Maryland Gov. Robert L. Ehrlich Jr. moved yesterday to defuse a growing furor over the issue of race in the slots debate, offering to drop his opposition to slot machines at the State Fairgrounds in mostly white Timonium.
In the past, Ehrlich (R) has vowed to block slots at racetracks at the fairgrounds and near Ocean City because he didn't want to disrupt their "family atmosphere." Instead, Ehrlich has proposed slots at tracks in predominantly black and blue-collar neighborhoods in Baltimore, Laurel and Prince George's County.
Yesterday, under questioning from black senators who reminded Ehrlich that families live near those tracks as well, Ehrlich said he is keeping "an open mind" on Timonium, a Baltimore suburb where the new governor lived until moving to Annapolis last week.
Afterward, Ehrlich said he is not actively pushing for slots at the fairgrounds. "We just wanted to attack the point . . . that one neighborhood is more 'family friendly' than any of the others," he said.
Ehrlich's shift on the Timonium track came as opponents of slot machine gambling -- and even some supporters -- reacted angrily to his claims that House Speaker Michael E. Busch (D-Anne Arundel) is "playing the race card" in the slots debate.
Yesterday, Baltimore Mayor Martin O'Malley (D) defended Busch in testimony before a Senate committee. And the leader of a coalition of black ministers demanded an apology for Ehrlich's "offensive" contention that Busch had "targeted" black preachers as part of his campaign to fight expanded gambling.
The statement suggests "we are dupes incapable of independent thought," the Rev. Gregory B. Perkins, president of the Interdenominational Ministerial Alliance, wrote in a letter to Ehrlich that was distributed to reporters. "We oppose slots because it would be a terrible moral, social and economic mistake for our state, not because we are manipulated by puppet-masters, white or otherwise."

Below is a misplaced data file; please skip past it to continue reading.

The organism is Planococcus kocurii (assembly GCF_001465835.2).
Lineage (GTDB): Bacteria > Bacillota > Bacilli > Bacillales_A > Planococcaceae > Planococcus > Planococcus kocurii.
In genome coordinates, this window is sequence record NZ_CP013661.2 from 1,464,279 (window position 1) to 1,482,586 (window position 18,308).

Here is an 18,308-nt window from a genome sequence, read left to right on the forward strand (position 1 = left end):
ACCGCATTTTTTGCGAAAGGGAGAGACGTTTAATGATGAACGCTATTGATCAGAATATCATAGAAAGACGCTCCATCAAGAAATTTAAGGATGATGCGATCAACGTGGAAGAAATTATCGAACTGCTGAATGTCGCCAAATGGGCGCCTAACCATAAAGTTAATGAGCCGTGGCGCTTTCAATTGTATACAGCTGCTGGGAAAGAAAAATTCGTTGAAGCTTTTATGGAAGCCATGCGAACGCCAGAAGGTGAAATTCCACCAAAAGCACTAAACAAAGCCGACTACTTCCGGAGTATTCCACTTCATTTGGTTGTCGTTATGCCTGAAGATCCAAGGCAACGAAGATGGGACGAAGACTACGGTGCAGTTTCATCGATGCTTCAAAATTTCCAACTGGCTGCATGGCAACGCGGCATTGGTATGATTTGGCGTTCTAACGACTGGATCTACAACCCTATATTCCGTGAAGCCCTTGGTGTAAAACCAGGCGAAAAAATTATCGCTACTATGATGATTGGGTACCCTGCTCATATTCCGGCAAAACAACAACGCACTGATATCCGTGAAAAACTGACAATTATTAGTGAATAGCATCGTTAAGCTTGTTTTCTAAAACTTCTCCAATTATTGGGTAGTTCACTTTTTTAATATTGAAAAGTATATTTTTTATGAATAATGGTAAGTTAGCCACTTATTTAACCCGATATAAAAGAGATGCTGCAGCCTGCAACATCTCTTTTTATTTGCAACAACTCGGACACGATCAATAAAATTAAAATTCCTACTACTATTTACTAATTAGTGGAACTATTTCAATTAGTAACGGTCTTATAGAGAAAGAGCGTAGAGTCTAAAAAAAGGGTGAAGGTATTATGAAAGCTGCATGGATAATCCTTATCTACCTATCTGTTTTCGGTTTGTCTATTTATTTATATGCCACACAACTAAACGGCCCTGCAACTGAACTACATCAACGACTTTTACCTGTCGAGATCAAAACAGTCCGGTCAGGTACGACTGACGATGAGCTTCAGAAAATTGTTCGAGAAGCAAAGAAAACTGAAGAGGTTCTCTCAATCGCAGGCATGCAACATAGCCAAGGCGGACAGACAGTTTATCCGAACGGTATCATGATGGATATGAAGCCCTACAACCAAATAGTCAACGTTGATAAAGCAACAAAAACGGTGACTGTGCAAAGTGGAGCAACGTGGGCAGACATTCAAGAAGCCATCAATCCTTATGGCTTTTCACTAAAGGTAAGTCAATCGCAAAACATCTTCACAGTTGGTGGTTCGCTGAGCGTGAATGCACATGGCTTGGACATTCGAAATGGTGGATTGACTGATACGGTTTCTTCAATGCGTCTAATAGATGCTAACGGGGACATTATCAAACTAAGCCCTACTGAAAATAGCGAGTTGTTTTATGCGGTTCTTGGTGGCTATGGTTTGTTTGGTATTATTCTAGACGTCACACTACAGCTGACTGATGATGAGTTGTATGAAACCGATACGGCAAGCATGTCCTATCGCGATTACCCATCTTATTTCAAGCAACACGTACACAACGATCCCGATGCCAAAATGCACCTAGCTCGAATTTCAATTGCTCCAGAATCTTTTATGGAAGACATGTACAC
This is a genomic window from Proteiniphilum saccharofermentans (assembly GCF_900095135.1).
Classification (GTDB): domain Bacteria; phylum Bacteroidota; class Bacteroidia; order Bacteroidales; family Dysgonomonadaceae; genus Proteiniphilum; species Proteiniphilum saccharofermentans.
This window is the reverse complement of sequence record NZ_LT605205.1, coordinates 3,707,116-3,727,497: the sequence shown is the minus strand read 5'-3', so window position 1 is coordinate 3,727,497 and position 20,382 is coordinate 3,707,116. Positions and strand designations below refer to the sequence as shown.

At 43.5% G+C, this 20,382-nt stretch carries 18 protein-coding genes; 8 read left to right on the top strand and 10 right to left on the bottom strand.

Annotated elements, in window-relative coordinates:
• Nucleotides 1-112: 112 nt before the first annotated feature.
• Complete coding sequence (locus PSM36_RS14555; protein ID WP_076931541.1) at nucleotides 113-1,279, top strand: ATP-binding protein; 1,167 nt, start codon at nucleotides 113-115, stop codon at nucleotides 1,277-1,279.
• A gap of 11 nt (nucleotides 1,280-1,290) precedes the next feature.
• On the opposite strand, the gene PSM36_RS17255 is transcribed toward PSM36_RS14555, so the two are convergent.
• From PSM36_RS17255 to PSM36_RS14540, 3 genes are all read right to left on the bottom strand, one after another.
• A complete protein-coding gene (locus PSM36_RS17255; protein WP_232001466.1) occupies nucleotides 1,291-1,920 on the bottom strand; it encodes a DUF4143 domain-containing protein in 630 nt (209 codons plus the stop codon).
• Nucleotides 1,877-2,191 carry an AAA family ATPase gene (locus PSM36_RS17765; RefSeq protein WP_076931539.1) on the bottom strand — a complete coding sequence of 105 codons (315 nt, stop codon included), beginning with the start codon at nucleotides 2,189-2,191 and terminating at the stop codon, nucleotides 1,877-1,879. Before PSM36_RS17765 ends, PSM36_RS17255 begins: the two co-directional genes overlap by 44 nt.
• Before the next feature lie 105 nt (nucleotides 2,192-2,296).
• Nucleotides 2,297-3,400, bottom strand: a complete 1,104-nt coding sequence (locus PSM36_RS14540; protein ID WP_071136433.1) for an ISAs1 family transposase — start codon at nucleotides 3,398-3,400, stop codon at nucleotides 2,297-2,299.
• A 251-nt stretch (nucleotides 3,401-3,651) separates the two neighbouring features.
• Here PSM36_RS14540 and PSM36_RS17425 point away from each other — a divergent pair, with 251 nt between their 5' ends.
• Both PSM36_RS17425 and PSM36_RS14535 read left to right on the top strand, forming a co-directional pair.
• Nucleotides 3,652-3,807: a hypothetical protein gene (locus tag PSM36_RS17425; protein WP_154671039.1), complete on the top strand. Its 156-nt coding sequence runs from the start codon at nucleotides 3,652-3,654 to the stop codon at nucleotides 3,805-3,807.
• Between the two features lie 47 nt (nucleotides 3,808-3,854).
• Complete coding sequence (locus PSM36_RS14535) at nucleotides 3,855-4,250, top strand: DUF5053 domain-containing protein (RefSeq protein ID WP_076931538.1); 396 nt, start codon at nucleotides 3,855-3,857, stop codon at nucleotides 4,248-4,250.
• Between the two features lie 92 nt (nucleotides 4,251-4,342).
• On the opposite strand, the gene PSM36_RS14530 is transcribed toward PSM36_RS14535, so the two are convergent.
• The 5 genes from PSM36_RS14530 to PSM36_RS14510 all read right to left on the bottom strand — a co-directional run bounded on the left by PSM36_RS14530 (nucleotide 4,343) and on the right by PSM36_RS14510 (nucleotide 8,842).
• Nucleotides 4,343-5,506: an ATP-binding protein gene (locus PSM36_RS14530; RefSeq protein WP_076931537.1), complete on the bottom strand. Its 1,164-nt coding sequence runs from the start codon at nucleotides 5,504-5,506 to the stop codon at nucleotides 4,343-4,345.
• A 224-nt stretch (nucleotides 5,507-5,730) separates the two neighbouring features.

Ehrlich dismissed the alliance, which endorsed his Democratic opponent in last year's gubernatorial campaign, as "part of the committee to [elect] Kathleen Kennedy Townsend" for governor.
But even some of Ehrlich's staunchest allies were shaking their heads over the governor's decision to press a personal attack against the House speaker in the middle of a contentious legislative session. "I don't know why he did it. He's got to think a little bit more," said Comptroller William Donald Schaefer (D).
Ehrlich first accused Busch of "playing the race card" during a private meeting Monday with racetrack owners. He repeated it in public Tuesday before more than a dozen TV cameras, a packed meeting of the House Ways and Means Committee and Busch himself.
Asked yesterday to elaborate, Ehrlich accused Busch of relying on "a race-based strategy" that focuses on the claim that Ehrlich would allow gambling in poor black neighborhoods but would protect middle-class white ones. "We think the strategy is an inappropriate one," he said.
Lt. Gov. Michael S. Steele (R), the first black official elected statewide, added that Busch has implied that blacks are more likely to become gambling addicts and go bankrupt if slots are legalized.
"To set this up by saying that if slots come to Maryland then every black family is going to be out on the streets is ridiculous," Steele said.
Busch yesterday called the remarks "discouraging. I've never seen any elected official, much less a chief executive of the state, make those kind of accusations about any elected official," he said.
Some Republican lawmakers defended Ehrlich, saying that Busch's strategy is a continuation of Democratic race baiting employed during last year's gubernatorial campaign, when Republicans were tarred as racists and Steele was dismissed as "an Uncle Tom."
"The speaker is absolutely playing the race card. A blind person could see that," said Del. Anthony J. O'Donnell (R-Calvert). "Those types of attacks . . . divide us as a society, and people of stature who use them should be called on the carpet."